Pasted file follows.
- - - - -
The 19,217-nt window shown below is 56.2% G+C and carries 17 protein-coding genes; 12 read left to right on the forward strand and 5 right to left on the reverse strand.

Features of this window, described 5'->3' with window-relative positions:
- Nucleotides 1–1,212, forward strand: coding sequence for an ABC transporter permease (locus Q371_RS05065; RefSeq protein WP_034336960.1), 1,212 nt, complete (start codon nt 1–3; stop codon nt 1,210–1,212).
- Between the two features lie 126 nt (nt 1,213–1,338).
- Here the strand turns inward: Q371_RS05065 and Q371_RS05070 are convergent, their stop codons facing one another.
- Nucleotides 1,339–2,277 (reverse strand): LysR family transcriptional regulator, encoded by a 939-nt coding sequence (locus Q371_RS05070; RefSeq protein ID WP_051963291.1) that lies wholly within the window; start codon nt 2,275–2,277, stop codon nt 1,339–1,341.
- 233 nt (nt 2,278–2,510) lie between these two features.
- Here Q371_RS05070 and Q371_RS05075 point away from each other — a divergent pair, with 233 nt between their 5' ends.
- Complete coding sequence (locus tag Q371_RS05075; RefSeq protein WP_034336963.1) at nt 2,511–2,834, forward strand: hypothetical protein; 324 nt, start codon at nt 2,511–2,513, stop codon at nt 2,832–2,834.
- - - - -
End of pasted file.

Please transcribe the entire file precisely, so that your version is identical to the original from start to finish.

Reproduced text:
The 19,217-nt window shown below is 56.2% G+C and carries 17 protein-coding genes; 12 read left to right on the forward strand and 5 right to left on the reverse strand.

Features of this window, described 5'->3' with window-relative positions:
- Nucleotides 1–1,212, forward strand: coding sequence for an ABC transporter permease (locus Q371_RS05065; RefSeq protein WP_034336960.1), 1,212 nt, complete (start codon nt 1–3; stop codon nt 1,210–1,212).
- Between the two features lie 126 nt (nt 1,213–1,338).
- Here the strand turns inward: Q371_RS05065 and Q371_RS05070 are convergent, their stop codons facing one another.
- Nucleotides 1,339–2,277 (reverse strand): LysR family transcriptional regulator, encoded by a 939-nt coding sequence (locus Q371_RS05070; RefSeq protein ID WP_051963291.1) that lies wholly within the window; start codon nt 2,275–2,277, stop codon nt 1,339–1,341.
- 233 nt (nt 2,278–2,510) lie between these two features.
- Here Q371_RS05070 and Q371_RS05075 point away from each other — a divergent pair, with 233 nt between their 5' ends.
- Complete coding sequence (locus tag Q371_RS05075; RefSeq protein WP_034336963.1) at nt 2,511–2,834, forward strand: hypothetical protein; 324 nt, start codon at nt 2,511–2,513, stop codon at nt 2,832–2,834.